Department of Health
PHE urges those at highest risk of flu to get vaccinated
'Stay Well This Winter' campaign launches to urge people who are most vulnerable to flu to get their free vaccination.
People who are the most vulnerable to flu are being urged to get their free vaccination as soon as possible, ahead of the winter period when the virus is most common.
This year, Public Health England (PHE) are aiming to vaccinate more people than ever – around 13 million people in total. Children in school year 4 will be offered the vaccine for the first time and children over age 4 in reception year can get their vaccine in school.
The national drive marks the start of ‘Stay Well This Winter’, an initiative from PHE and NHS England to help the most vulnerable people prepare for winter and avoid having to visit hospital due to common winter illnesses.
Professor Paul Cosford, PHE’s Medical Director, said:
This year we are offering the nasal spray vaccine to more children than ever. Ensuring children get vaccinated is extremely important not only to protect them from flu but also to stop then spreading it to vulnerable groups they come in to contact with. For someone with a long term health condition like asthma or COPD, flu has the potential to turn very serious. We want as many eligible people as possible to get their jab, as it is the best way to protect everyone from flu and minimise the burden on the NHS during the season when it faces the most pressures.
Around 6.3 million people under 65 in England have a long-term health condition and are more at risk of suffering potentially fatal complications from flu. Last year, uptake amongst high risk groups increased by 3.5% amongst eligible people.
Those who are eligible for the free flu vaccine include:
- adults over 65
- pregnant women
- children aged 2 and 3 as well as pupils in reception class and school years 1 to 4
- people with long-term health conditions (including asthma, COPD and cardiovascular issues)
Another way of protecting vulnerable adults is to vaccinate children, who are ‘super-spreaders’ of the vaccine. For healthy children aged 2 and 3 the flu vaccine is in the form of a nasal spray, administered by a health professional. Parents of over 3 million children in reception class and school years 1, 2, 3 and 4 will be asked to agree to have their children vaccinated in school.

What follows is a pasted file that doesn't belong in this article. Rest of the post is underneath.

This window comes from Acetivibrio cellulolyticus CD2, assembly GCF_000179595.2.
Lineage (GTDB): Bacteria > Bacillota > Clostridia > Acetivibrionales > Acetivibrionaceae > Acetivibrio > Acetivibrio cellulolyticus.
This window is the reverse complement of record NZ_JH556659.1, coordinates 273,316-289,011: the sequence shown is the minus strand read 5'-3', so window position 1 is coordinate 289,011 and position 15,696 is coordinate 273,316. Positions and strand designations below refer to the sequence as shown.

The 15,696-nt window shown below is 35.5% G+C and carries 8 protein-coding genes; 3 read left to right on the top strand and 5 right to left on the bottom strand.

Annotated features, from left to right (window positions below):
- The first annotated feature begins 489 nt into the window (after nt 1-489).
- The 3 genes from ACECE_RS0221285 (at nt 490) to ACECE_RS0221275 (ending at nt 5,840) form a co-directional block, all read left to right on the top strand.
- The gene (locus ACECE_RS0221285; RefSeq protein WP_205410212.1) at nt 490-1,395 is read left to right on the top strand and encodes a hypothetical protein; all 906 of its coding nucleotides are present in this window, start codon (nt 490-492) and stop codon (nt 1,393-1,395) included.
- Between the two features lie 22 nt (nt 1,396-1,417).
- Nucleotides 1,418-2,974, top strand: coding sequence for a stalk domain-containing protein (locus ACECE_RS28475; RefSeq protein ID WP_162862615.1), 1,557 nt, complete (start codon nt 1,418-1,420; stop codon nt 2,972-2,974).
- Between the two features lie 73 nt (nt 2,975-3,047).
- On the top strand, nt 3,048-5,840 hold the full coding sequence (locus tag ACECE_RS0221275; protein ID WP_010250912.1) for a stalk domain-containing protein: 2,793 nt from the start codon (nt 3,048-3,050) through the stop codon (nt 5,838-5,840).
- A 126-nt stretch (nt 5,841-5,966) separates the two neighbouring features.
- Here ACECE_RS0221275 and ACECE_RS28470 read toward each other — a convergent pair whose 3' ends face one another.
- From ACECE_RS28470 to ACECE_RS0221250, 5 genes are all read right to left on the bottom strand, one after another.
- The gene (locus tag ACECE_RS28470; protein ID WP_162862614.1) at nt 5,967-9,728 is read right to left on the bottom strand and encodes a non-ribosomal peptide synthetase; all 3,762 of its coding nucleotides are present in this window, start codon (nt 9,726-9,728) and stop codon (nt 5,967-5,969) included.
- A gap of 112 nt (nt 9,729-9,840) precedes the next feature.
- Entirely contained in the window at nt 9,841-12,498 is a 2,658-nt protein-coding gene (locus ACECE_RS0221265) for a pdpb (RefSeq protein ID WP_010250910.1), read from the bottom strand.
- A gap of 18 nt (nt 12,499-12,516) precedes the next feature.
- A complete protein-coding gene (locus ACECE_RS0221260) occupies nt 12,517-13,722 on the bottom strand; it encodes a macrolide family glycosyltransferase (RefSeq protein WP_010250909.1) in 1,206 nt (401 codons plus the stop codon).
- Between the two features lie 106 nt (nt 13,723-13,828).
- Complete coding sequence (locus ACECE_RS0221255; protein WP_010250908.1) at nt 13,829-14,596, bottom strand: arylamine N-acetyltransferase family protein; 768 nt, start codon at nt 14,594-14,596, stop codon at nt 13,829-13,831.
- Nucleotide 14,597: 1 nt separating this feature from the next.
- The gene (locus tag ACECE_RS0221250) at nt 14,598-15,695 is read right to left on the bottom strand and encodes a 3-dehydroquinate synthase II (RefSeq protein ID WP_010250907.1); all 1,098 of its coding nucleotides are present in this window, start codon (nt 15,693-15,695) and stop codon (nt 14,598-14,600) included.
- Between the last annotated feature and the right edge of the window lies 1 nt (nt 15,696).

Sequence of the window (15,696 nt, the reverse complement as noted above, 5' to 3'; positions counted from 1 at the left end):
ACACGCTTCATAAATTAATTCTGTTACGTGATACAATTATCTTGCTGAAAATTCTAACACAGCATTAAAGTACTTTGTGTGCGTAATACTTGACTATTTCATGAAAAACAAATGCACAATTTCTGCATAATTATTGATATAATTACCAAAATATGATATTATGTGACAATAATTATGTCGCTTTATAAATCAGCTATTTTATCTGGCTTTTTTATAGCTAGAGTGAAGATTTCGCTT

Last year’s flu vaccination programme reduced the risk of flu in children who received the vaccine by 65.8% compared to those that didn’t.
Dr. Rosemary Leonard, GP and broadcaster, said:
Young children’s bodies can find it hard to cope with flu, so it is especially important to protect them with the vaccine. The nasal spray is a quick, effective and painless alternative to needles.
Once ill, children also tend to spread infection more than adults. The vaccine helps to reduce the spread of flu to other more vulnerable family members, such as grandparents.
To get your vaccine or find out if you are eligible, contact your GP, pharmacist or midwife for more information. Visit nhs.uk/staywell for more details on how to help you and your family to stay well this winter.
- Public Health England exists to protect and improve the nation’s health and wellbeing and reduce health inequalities. It does this through advocacy, partnerships, world-class science, knowledge and intelligence, and the delivery of specialist public health services. PHE is an operationally autonomous executive agency of the Department of Health. Follow us on Twitter @PHE_uk.
- The national flu campaign will also encourage pregnant women to protect themselves against flu in the run up to winter. Pregnancy naturally weakens the body’s immune system and as a result, flu can cause serious complications for the mother and baby.
- For the first time, year 4 children will be offered the vaccine in a school setting, along with year groups 1, 2 and 3. Evidence shows this method ensures greater uptake of the vaccine, and consequently offers greater population protection through herd immunity.
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